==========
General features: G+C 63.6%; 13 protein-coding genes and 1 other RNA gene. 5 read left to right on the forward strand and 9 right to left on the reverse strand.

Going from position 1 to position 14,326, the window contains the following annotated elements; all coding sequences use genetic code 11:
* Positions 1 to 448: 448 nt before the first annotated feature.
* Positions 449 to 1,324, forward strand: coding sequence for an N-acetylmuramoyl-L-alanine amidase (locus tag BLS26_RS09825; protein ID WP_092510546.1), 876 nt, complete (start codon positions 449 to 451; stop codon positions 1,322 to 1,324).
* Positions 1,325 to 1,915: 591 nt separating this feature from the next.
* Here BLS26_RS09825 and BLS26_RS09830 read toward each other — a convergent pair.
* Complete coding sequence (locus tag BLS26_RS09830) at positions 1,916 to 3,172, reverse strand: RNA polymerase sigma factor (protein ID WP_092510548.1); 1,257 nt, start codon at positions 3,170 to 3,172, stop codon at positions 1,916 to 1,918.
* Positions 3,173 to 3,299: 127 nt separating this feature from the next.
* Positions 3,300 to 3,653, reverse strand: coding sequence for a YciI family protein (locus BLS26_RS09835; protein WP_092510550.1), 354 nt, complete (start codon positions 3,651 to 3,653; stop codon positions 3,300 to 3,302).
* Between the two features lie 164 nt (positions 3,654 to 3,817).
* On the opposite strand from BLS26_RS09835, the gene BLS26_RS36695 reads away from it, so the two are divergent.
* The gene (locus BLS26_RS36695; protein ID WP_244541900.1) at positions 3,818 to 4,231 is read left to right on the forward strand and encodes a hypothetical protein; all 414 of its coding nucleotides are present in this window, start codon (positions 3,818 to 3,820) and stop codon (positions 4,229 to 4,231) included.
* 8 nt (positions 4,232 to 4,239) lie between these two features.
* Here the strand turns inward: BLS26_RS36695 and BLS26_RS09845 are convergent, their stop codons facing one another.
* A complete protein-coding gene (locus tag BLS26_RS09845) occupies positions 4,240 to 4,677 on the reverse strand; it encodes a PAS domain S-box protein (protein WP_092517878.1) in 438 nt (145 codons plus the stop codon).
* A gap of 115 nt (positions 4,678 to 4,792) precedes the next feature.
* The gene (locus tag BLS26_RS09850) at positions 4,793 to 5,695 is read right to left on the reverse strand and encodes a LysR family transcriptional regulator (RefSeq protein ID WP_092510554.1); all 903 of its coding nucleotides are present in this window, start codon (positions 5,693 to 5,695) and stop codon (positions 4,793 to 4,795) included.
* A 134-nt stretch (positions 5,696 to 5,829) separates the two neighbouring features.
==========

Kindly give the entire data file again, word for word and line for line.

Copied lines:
General features: G+C 63.6%; 13 protein-coding genes and 1 other RNA gene. 5 read left to right on the forward strand and 9 right to left on the reverse strand.

Going from position 1 to position 14,326, the window contains the following annotated elements; all coding sequences use genetic code 11:
* Positions 1 to 448: 448 nt before the first annotated feature.
* Positions 449 to 1,324, forward strand: coding sequence for an N-acetylmuramoyl-L-alanine amidase (locus tag BLS26_RS09825; protein ID WP_092510546.1), 876 nt, complete (start codon positions 449 to 451; stop codon positions 1,322 to 1,324).
* Positions 1,325 to 1,915: 591 nt separating this feature from the next.
* Here BLS26_RS09825 and BLS26_RS09830 read toward each other — a convergent pair.
* Complete coding sequence (locus tag BLS26_RS09830) at positions 1,916 to 3,172, reverse strand: RNA polymerase sigma factor (protein ID WP_092510548.1); 1,257 nt, start codon at positions 3,170 to 3,172, stop codon at positions 1,916 to 1,918.
* Positions 3,173 to 3,299: 127 nt separating this feature from the next.
* Positions 3,300 to 3,653, reverse strand: coding sequence for a YciI family protein (locus BLS26_RS09835; protein WP_092510550.1), 354 nt, complete (start codon positions 3,651 to 3,653; stop codon positions 3,300 to 3,302).
* Between the two features lie 164 nt (positions 3,654 to 3,817).
* On the opposite strand from BLS26_RS09835, the gene BLS26_RS36695 reads away from it, so the two are divergent.
* The gene (locus BLS26_RS36695; protein ID WP_244541900.1) at positions 3,818 to 4,231 is read left to right on the forward strand and encodes a hypothetical protein; all 414 of its coding nucleotides are present in this window, start codon (positions 3,818 to 3,820) and stop codon (positions 4,229 to 4,231) included.
* 8 nt (positions 4,232 to 4,239) lie between these two features.
* Here the strand turns inward: BLS26_RS36695 and BLS26_RS09845 are convergent, their stop codons facing one another.
* A complete protein-coding gene (locus tag BLS26_RS09845) occupies positions 4,240 to 4,677 on the reverse strand; it encodes a PAS domain S-box protein (protein WP_092517878.1) in 438 nt (145 codons plus the stop codon).
* A gap of 115 nt (positions 4,678 to 4,792) precedes the next feature.
* The gene (locus tag BLS26_RS09850) at positions 4,793 to 5,695 is read right to left on the reverse strand and encodes a LysR family transcriptional regulator (RefSeq protein ID WP_092510554.1); all 903 of its coding nucleotides are present in this window, start codon (positions 5,693 to 5,695) and stop codon (positions 4,793 to 4,795) included.
* A 134-nt stretch (positions 5,696 to 5,829) separates the two neighbouring features.